Sean Sabhat(or South) was shot by the R.U.C. in a daring

I.R.A. raid on the Brookebourgh barracks in 1956, he was only 19.



Sad are the homes around Garryowen

Since lost their joy and pride

And the banshee wail rings every bell

Along the Shannon side

That city of the ancient walls

Unbroken treaty stone

Undying fame surrounds your name

Sean Sabhat from Garryowen.


'Twas [G] on a dreary new years day

As the [C] shades of night came [G] down.

A lorry load of [C] volun[G] teers

[Am7] Approached a [Am] border [D7] town

There were [G] men from Dublin [C] and from [G] Cork,

Fer[Am7]managh [Am] and Ty[D7]rone,

But the [G] leader was a Limerick man,

Sean [C] Sabhat of [G] Garryowen.


And as they moved along the street

Up to the barrack door,

The scorned the danger they would meet,

The fate that lay in store.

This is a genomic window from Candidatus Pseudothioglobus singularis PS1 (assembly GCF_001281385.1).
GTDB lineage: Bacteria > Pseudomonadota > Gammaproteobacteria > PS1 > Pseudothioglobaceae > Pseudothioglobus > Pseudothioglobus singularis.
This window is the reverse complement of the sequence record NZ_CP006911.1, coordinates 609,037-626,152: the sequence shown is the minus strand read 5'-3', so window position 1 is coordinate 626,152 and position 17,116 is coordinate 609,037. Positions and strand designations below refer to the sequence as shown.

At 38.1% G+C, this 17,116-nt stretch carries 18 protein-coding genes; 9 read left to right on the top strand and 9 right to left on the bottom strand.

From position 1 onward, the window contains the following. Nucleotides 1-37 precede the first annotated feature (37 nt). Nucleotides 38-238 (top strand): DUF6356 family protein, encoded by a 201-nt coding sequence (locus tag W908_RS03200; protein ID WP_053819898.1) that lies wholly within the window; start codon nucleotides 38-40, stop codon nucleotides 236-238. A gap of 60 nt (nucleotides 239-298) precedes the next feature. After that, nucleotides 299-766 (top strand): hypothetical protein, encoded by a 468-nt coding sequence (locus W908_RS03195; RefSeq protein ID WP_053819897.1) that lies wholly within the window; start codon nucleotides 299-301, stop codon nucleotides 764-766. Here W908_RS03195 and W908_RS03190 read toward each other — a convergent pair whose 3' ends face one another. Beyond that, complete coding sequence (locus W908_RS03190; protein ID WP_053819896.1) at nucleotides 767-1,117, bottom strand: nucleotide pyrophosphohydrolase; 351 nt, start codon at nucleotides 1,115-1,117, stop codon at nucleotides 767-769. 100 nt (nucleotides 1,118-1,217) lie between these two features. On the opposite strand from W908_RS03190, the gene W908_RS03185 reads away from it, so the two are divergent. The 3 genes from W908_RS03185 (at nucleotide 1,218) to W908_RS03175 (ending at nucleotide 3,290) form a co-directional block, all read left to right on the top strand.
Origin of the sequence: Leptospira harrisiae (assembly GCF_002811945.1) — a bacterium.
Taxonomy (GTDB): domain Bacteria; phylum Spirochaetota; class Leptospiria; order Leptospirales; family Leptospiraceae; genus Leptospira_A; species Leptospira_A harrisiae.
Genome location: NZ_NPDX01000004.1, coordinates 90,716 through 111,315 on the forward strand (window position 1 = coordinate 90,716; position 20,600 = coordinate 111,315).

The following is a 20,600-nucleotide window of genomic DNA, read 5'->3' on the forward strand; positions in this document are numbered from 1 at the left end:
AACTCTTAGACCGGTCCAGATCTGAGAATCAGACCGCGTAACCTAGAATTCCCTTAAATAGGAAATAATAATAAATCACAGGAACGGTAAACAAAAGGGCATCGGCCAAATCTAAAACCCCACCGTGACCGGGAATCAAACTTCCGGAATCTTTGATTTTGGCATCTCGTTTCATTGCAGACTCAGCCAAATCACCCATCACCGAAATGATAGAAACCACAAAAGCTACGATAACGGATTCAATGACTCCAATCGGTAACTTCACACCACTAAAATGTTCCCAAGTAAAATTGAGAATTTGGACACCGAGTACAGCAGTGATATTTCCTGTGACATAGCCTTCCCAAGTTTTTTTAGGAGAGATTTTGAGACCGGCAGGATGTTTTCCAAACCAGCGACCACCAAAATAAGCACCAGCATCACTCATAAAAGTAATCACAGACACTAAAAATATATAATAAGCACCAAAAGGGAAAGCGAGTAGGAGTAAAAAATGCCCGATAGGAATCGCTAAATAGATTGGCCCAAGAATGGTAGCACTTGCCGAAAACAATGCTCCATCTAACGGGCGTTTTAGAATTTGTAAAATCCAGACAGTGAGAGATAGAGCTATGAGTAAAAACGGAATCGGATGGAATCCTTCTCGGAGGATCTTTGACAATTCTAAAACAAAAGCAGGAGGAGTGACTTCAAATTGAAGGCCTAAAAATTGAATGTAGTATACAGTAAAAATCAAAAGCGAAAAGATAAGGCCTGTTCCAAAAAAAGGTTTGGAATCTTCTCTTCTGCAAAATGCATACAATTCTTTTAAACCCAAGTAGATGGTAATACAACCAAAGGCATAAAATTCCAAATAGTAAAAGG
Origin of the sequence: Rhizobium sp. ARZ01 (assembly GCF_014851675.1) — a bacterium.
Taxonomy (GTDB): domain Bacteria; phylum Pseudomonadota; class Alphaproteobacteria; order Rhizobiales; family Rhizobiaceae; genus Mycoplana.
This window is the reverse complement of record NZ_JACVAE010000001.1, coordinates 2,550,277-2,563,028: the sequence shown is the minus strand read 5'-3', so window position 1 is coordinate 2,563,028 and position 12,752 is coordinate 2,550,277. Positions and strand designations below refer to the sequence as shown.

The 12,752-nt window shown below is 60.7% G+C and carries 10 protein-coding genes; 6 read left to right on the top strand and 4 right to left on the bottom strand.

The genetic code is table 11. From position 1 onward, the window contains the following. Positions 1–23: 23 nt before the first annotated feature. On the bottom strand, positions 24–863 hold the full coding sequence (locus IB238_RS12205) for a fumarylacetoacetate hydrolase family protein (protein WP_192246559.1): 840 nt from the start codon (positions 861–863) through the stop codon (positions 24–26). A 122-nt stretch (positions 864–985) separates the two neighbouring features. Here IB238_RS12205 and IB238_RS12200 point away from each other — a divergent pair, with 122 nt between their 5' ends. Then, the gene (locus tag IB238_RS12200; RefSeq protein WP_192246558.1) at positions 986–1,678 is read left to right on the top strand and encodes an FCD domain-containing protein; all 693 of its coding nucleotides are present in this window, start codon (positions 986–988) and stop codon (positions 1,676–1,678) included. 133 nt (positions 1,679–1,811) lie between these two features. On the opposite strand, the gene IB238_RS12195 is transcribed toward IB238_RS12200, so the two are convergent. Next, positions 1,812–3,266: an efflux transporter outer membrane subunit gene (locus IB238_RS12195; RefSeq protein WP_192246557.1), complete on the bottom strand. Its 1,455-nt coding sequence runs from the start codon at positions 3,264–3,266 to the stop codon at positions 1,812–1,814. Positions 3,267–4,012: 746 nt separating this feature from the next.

They were fighting for old Ireland's cause,

To claim our very own,

And the foremost of that gallant band

Was Sabhat of Garryowen.


But the sergeant foiled their daring plan,

He spied them thro' the door.

Then the sten guns and the rifles,

A hail of death did pour

And when that awful night was past,

Two men were cold as stone,

There was one from near the border and

One from Garryowen.


May God keep o`er those gallant men,

May heaven be their home.

Twas in Brookebourgh town where they were shot down,

On the cobbles they lay cold.

Well they never feared the R.U.C.

Or the B-Men on patrol

O`Hanlon from the border

and Sabhat from Garryowen.


No more he'll hear the seagull cry,

O'er the murmuring Shannon tide,

For he fell beneath the northern sky,

Brave Hanlon at his side,

He has gone to join that gallant band of

Plunkett, Pearse and Tone,

A martyr for old Ireland,

Sean Sabhat of Garryowen.